Today, the general public has heard of HIPAA and understand the legislation that pertains to healthcare organizations. However, most don’t understand the importance of HIPAA for the patients. The Health Insurance Portability and Accountability Act (HIPAA) was signed into law in 1996. It was a law that applied to healthcare providers, health plans, and healthcare clearinghouses that performed electronic transactions. Since 1996 through 2009 there have been significant updates to the HIPAA policy. Now HIPAA has expanded to cover patients privacy, uses and disclosures of patient health data, and data security.
The privacy of health data is a central focus when discussing HIPAA. Its purpose is to restrict individuals from being able to view healthcare data without obtaining a patients consent. In general, access to patient’s health care data is restricted to the healthcare employees who need to review health and personal information. This will help the employee provide healthcare services and perform any administrative duties. In addition, the privacy rule grants patients to designate an individual to obtain health data on behalf of the patient’s friends, family, or caregiver.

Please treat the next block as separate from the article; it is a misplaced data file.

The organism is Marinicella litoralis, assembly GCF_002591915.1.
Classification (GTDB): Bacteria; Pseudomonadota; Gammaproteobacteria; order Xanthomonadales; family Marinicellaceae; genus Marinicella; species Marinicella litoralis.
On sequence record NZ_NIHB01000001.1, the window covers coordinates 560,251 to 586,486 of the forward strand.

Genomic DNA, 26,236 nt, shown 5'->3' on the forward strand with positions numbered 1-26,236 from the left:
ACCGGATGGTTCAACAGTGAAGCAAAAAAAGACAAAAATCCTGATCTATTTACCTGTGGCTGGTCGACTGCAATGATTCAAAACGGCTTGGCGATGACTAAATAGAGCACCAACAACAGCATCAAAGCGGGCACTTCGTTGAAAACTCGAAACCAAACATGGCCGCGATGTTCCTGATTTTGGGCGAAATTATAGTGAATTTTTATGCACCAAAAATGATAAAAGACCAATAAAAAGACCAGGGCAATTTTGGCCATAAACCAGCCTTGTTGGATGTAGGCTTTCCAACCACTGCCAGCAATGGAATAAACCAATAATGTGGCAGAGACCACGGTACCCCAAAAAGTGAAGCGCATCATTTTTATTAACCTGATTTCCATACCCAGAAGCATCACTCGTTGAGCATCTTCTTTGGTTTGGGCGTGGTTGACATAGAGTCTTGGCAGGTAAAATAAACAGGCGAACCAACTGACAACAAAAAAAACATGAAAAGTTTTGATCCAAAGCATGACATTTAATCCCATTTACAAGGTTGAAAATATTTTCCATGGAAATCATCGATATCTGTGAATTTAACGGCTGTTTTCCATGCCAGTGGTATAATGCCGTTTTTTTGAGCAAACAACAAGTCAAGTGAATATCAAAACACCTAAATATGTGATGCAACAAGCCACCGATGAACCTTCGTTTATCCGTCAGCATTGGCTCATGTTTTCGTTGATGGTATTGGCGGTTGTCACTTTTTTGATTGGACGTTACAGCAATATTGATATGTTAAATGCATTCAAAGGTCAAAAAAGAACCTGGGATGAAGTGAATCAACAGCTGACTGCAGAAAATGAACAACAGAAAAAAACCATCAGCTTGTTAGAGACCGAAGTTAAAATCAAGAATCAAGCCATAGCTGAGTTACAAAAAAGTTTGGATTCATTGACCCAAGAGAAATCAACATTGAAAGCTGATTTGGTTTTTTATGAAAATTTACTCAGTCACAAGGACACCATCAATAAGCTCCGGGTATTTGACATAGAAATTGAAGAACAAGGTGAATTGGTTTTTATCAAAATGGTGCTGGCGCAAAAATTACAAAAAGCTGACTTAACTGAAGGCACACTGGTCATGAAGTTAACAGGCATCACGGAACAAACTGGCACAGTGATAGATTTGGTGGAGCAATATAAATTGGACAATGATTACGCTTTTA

In reference to the security of health data, HIPAA requires healthcare organizations to safeguard any health data created, stored, maintained, or transmitted to be kept secure at all times.
The notification of data breaches is setup with healthcare organizations to prevent access to a patients data. HIPAA and the healthcare organizations are required by law to issue notifications to patients when it’s deemed their records were compromised. This gives the breach victim an opportunity to protect their identity and reduce the possibility of becoming a victim of fraud…
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